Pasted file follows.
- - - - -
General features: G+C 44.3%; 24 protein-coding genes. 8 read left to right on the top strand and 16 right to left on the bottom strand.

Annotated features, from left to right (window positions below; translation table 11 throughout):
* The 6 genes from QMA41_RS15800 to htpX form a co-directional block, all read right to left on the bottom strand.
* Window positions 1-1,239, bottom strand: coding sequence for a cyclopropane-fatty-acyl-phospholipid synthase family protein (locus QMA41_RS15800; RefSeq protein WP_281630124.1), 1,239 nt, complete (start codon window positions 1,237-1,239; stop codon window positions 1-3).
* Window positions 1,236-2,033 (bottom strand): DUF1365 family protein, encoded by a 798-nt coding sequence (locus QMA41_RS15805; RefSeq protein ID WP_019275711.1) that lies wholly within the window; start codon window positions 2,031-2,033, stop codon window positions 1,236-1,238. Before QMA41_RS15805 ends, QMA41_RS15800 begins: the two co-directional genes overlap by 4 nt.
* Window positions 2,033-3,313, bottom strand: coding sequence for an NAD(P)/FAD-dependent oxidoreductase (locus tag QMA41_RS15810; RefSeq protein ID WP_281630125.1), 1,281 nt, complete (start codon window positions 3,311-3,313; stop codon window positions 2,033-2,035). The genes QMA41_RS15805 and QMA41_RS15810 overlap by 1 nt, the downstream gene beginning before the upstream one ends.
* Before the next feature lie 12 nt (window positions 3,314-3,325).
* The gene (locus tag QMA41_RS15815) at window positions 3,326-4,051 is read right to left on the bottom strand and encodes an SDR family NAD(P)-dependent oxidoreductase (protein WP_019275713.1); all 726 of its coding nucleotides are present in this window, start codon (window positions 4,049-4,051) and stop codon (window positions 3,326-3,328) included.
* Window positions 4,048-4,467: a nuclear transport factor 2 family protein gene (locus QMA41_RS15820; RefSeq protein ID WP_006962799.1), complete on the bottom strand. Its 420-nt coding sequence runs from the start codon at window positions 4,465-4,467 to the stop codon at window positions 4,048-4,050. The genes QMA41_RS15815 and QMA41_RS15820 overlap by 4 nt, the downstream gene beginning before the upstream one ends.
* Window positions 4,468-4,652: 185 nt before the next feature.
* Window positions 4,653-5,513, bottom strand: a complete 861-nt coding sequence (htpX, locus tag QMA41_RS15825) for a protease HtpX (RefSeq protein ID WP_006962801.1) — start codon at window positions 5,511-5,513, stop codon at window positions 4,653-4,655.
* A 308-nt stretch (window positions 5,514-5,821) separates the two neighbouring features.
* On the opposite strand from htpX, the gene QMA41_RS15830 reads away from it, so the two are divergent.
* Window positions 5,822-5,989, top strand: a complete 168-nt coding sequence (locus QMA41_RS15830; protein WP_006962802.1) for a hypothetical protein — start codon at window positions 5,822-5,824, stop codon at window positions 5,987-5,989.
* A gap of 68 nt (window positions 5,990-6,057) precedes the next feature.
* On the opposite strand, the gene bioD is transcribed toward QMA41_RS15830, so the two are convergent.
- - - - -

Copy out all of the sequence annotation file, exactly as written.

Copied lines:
General features: G+C 44.3%; 24 protein-coding genes. 8 read left to right on the top strand and 16 right to left on the bottom strand.

Annotated features, from left to right (window positions below; translation table 11 throughout):
* The 6 genes from QMA41_RS15800 to htpX form a co-directional block, all read right to left on the bottom strand.
* Window positions 1-1,239, bottom strand: coding sequence for a cyclopropane-fatty-acyl-phospholipid synthase family protein (locus QMA41_RS15800; RefSeq protein WP_281630124.1), 1,239 nt, complete (start codon window positions 1,237-1,239; stop codon window positions 1-3).
* Window positions 1,236-2,033 (bottom strand): DUF1365 family protein, encoded by a 798-nt coding sequence (locus QMA41_RS15805; RefSeq protein ID WP_019275711.1) that lies wholly within the window; start codon window positions 2,031-2,033, stop codon window positions 1,236-1,238. Before QMA41_RS15805 ends, QMA41_RS15800 begins: the two co-directional genes overlap by 4 nt.
* Window positions 2,033-3,313, bottom strand: coding sequence for an NAD(P)/FAD-dependent oxidoreductase (locus tag QMA41_RS15810; RefSeq protein ID WP_281630125.1), 1,281 nt, complete (start codon window positions 3,311-3,313; stop codon window positions 2,033-2,035). The genes QMA41_RS15805 and QMA41_RS15810 overlap by 1 nt, the downstream gene beginning before the upstream one ends.
* Before the next feature lie 12 nt (window positions 3,314-3,325).
* The gene (locus tag QMA41_RS15815) at window positions 3,326-4,051 is read right to left on the bottom strand and encodes an SDR family NAD(P)-dependent oxidoreductase (protein WP_019275713.1); all 726 of its coding nucleotides are present in this window, start codon (window positions 4,049-4,051) and stop codon (window positions 3,326-3,328) included.
* Window positions 4,048-4,467: a nuclear transport factor 2 family protein gene (locus QMA41_RS15820; RefSeq protein ID WP_006962799.1), complete on the bottom strand. Its 420-nt coding sequence runs from the start codon at window positions 4,465-4,467 to the stop codon at window positions 4,048-4,050. The genes QMA41_RS15815 and QMA41_RS15820 overlap by 4 nt, the downstream gene beginning before the upstream one ends.
* Window positions 4,468-4,652: 185 nt before the next feature.
* Window positions 4,653-5,513, bottom strand: a complete 861-nt coding sequence (htpX, locus tag QMA41_RS15825) for a protease HtpX (RefSeq protein ID WP_006962801.1) — start codon at window positions 5,511-5,513, stop codon at window positions 4,653-4,655.
* A 308-nt stretch (window positions 5,514-5,821) separates the two neighbouring features.
* On the opposite strand from htpX, the gene QMA41_RS15830 reads away from it, so the two are divergent.
* Window positions 5,822-5,989, top strand: a complete 168-nt coding sequence (locus QMA41_RS15830; protein WP_006962802.1) for a hypothetical protein — start codon at window positions 5,822-5,824, stop codon at window positions 5,987-5,989.
* A gap of 68 nt (window positions 5,990-6,057) precedes the next feature.
* On the opposite strand, the gene bioD is transcribed toward QMA41_RS15830, so the two are convergent.